As soon as I saw the cooling marmalade, I thought, wait, this looks familiar… Last December I made Pippins preserved at cristmas, from Catherine Cotton’s recipe book.   This marmalade is, basically, the chopped-up version of those preserved apples, plus more lemon. These two recipe books are contemporaries, probably compiled in the 1690s and early 1700s. The similarity of the two recipes suggests that this method of cooking and preserving apples was probably fairly common at the time, which makes sense: it requires few and readily available ingredients, takes little time, and yields a dish that can be served in a variety of ways.

I also like to imagine that Judeth Bedingfield and Catherine Cotton, whose books have yielded so many recipes for this project, might have been cooking their preserved apples and marmalets around the same time – and here I am cooking them over 300 years later.

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The Recipe

marmalet

To Make Marmalet of Pippins

Take to a pound of sugar a pound & half of pippins which must be choped
with a knife & put into the sugar with a pint of water they must boile as fast as
possible & when it is allmost boiled enough put in a Little Lemon Peel which must
be first boiled in 9 or 4 waters & when its Cleer enough which will not be soe till it
hath stood off the fire a while you must put in a little Juice of Lemon after which
it may have one boile /

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Our Recipe
*halved from original

1/2 lb. (1 1/8 c.) sugar
3/4 lb. apples (about 2 small-medium apples), peeled or not, and chopped*
1/2 pint (1 c.) water
1″ wide strip of lemon peel, boiled in 4 changes of water and chopped finely**
juice of 1/2 lemon

Combine sugar, chopped apples, and water in a small saucepan. Bring to full boil and keep cooking, stirring occasionally, for 30-35 mins. (The marmalade might want to boil over near the end, so keep an eye on it.) Remove from the heat and let cool for at least 15 mins., until apples are amber-colored and clear. Add lemon juice and cook over low heat just until simmering.

*Note: I wasn’t sure whether or not to peel the apples. The recipe didn’t specify, but perhaps peeling would have been obvious to seventeenth-century marmalet makers? So I partially peeled the apples, which were originally destined for applesauce and a bit dinged up to begin with. In the finished product, the peel was barely noticeable, so next time I’ll probably skip this step. However, if you’d like a very smooth marmalade, there’s no harm in peeling the apples.

**Note: Somewhat inexplicably, the recipe suggests you boil the lemon peel in “9 or 4″ changes of water. I chose 4. And while I boiled a few strips just in case, I found that one strip about 1″ wide and 2” long provided enough lemon flavor.

The Results

While I liked the preserved apples, I liked this marmalade version even better! The slightly bitter peel cuts some of the sugar, though it’s still very sweet, and this would be lovely spread on bread, an English muffin, or (if you’re like me and make a beeline for them in Trader Joe’s) a crumpet. I was glad I halved the recipe, since it yielded enough for a half-pint jar plus a crumpet slathering; that’s more than enough for me to go through for one batch, but it would easily scale up. I will make this again, especially since a small jar would make a nice holiday gift. I might play with zesting a lemon to see if I can get the same taste without the thicker rind, or with chopping apples even more finely. (I assumed they would cook down a bit, but they largely retained their original shape.) I might also throw in a cinnamon stick or maybe some star anise while the mixture is cooling.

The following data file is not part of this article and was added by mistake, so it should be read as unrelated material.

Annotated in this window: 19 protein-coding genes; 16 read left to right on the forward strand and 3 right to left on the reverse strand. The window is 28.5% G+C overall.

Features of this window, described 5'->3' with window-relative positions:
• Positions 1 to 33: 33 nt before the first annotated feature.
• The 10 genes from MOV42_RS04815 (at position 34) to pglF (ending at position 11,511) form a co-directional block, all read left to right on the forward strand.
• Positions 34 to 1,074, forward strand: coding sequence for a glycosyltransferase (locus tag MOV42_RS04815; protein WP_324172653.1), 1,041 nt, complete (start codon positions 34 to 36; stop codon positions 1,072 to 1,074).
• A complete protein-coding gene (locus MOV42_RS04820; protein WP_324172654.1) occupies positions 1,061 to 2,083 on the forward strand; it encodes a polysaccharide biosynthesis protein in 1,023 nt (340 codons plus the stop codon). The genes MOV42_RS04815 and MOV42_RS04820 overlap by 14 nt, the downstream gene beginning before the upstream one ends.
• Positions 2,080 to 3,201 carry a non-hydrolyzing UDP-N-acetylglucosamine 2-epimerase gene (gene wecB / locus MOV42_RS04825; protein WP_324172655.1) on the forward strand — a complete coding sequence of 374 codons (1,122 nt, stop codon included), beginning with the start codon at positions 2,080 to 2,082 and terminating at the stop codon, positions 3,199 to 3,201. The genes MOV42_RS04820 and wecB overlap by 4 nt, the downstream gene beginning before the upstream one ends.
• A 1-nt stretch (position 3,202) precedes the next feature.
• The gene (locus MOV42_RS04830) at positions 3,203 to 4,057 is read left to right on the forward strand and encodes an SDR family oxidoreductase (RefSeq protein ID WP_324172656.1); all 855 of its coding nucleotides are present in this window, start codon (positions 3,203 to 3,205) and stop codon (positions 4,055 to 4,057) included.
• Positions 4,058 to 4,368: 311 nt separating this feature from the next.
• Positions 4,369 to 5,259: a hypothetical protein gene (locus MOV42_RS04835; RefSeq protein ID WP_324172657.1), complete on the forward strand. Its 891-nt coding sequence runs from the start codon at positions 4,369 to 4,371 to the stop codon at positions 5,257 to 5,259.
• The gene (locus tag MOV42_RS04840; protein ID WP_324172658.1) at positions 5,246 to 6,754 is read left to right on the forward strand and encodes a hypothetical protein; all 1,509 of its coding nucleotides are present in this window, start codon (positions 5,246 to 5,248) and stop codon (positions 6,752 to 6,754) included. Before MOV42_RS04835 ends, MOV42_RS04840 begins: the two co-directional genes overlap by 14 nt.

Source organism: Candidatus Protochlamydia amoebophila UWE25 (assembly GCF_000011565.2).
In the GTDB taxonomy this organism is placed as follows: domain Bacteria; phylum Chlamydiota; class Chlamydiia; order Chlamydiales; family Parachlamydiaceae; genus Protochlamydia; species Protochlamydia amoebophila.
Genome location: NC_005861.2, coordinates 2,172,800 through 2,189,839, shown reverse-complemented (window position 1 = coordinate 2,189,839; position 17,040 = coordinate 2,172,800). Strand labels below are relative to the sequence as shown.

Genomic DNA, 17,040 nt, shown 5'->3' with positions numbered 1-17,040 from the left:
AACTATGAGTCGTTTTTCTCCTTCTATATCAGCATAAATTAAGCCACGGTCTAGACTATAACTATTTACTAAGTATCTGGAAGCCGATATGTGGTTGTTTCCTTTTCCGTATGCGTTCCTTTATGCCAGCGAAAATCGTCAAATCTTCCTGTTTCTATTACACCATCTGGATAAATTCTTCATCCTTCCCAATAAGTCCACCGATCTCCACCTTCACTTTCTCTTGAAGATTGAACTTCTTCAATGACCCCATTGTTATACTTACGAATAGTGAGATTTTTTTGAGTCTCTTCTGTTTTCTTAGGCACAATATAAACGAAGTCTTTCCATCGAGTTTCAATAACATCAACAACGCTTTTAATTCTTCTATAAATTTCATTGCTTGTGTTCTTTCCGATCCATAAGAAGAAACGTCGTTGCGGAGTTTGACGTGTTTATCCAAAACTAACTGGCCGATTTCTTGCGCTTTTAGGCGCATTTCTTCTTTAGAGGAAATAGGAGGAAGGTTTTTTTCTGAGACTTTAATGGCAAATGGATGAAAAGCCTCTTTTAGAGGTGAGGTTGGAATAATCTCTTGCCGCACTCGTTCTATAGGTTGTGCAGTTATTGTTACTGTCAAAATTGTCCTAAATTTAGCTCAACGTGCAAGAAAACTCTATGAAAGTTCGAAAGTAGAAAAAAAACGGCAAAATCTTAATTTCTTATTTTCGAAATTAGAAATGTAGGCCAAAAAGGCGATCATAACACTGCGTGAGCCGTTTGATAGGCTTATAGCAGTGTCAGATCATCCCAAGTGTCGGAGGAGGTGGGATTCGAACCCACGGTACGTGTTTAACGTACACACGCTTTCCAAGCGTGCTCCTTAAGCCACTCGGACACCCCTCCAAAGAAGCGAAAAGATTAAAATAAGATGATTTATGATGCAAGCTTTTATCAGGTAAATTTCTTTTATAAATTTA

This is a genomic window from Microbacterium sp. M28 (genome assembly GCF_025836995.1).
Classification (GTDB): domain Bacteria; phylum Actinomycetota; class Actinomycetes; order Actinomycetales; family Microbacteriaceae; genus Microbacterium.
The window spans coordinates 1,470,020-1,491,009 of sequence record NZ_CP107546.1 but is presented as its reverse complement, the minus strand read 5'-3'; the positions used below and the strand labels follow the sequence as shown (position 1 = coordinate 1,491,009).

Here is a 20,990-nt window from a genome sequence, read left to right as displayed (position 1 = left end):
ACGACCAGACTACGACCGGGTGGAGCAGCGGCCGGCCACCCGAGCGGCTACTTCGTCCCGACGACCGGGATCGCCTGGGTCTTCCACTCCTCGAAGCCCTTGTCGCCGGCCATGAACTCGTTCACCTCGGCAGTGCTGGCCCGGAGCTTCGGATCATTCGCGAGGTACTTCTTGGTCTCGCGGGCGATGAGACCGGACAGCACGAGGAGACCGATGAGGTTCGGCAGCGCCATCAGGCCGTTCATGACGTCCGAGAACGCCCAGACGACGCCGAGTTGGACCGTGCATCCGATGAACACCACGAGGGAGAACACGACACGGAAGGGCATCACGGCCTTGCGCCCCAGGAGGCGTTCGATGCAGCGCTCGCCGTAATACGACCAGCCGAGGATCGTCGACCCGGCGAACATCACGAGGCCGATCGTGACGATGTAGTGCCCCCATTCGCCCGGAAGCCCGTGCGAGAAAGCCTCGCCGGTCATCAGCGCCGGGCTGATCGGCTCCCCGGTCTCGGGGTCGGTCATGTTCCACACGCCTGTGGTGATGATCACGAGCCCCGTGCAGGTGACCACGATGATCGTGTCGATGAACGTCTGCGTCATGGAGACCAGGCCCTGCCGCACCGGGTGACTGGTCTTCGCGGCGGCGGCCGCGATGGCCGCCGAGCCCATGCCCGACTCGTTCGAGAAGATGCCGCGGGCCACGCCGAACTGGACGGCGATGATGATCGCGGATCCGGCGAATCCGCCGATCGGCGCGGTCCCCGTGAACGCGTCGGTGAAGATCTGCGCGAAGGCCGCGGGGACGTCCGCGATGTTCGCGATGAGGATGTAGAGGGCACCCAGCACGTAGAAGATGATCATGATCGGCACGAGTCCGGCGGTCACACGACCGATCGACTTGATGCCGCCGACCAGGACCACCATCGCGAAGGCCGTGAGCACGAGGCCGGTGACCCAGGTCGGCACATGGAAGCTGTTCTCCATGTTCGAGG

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Pippins preserved at cristmas

In the happy flurry of holiday baking and cooking, sometimes a simple recipe is welcome. I came across these preserved apples while on the hunt for gingerbread recipes in Catherine Cotton’s recipe book, UPenn Ms. Codex 214. The recipe is in the same handwriting as those for ginger-bread and gengerbread that we experimented with – and really liked – here, so it probably dates to the late 1690s or early 1700s. All these “Pippins preserved at cristmas” require is a few apples, some sugar, a lemon, and water. Whether you make this simple dish or enjoy your own seasonal favorites, we hope you are having a lovely holiday season.

The Recipe

pippins preserved

Pippins preserved at cristmas

Take Pare them & cut them in the midle & take out thire cores
weigh a pound of them and a pound of fine sugar & put to it
a pint of water set the sugar & water on the fire & boyle it a
quarter of an hour then put your pippins into that surrop
& boyle them as fast as you can till they look clear then
squeez in a lemmon & let it be ready to boyle after the
limon is in then put them into glasses for your use /

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Our Recipe

1 lb. apples (~2), peeled, halved, and cored
1 lb. (2 c.) sugar
1 pint (2 c.) water
juice of 1 lemon

Combine sugar and water in a med. saucepan and bring to a boil, cooking for 15 mins.

Add apples and cook them at a steady boil, turning the apples occasionally. (They might want to boil over, so keep an eye on them.) Cook for about 45 mins., until apples are translucent and your kitchen smells delightful. Add the lemon juice and cook for another minute or two. Serve warm or refrigerate.

The Results

These apples are not complicated to make – or to eat! I used up a few apples that were kicking around my crisper after the last round of applesauce, I think a macintosh and a fuji. Both fell apart a bit while cooking, which didn’t bother me, but if you’d like the apples to stay in their halves, a harder variety like a granny smith might work nicely.  The end result tastes of very, very sweet apples, almost honey-like in their intensity. You probably wouldn’t polish off a large bowlful of these. (Which perhaps explains the relatively small yield of this recipe? Perhaps the preserved apples might have been used to flavor other dishes, or have been eaten sparingly on their own for a little taste of something sweet.) I topped them with my favorite maple yogurt to cut through some of the sweetness. With a cup of tea, they made a great breakfast for me and my sweet-tooth.

And while we’re a few days past December 25, as Marissa reminded me, on Christmas day in 1662 Samuel Pepys’ wife was ill, so they celebrated with take-out mince pies and she started making her own “Christmas pies” the next day. Pull a Mrs. Pepys and make these “Pippins preserved at cristmas” well into January.